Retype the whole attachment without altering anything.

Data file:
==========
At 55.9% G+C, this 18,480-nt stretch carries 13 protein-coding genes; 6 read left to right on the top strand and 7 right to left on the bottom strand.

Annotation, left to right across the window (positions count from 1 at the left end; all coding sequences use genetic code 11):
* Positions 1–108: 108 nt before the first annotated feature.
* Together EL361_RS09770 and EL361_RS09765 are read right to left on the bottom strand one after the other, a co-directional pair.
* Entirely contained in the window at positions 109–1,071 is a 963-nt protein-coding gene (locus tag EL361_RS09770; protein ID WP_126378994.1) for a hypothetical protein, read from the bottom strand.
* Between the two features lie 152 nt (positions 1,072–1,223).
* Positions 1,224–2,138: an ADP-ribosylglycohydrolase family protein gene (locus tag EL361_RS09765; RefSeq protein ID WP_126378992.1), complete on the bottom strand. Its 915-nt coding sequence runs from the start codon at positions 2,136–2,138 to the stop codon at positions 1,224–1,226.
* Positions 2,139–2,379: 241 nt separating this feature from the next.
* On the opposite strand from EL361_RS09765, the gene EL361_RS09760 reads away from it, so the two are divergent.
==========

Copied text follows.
At 55.9% G+C, this 18,480-nt stretch carries 13 protein-coding genes; 6 read left to right on the top strand and 7 right to left on the bottom strand.

Annotation, left to right across the window (positions count from 1 at the left end; all coding sequences use genetic code 11):
* Positions 1–108: 108 nt before the first annotated feature.
* Together EL361_RS09770 and EL361_RS09765 are read right to left on the bottom strand one after the other, a co-directional pair.
* Entirely contained in the window at positions 109–1,071 is a 963-nt protein-coding gene (locus tag EL361_RS09770; protein ID WP_126378994.1) for a hypothetical protein, read from the bottom strand.
* Between the two features lie 152 nt (positions 1,072–1,223).
* Positions 1,224–2,138: an ADP-ribosylglycohydrolase family protein gene (locus tag EL361_RS09765; RefSeq protein ID WP_126378992.1), complete on the bottom strand. Its 915-nt coding sequence runs from the start codon at positions 2,136–2,138 to the stop codon at positions 1,224–1,226.
* Positions 2,139–2,379: 241 nt separating this feature from the next.
* On the opposite strand from EL361_RS09765, the gene EL361_RS09760 reads away from it, so the two are divergent.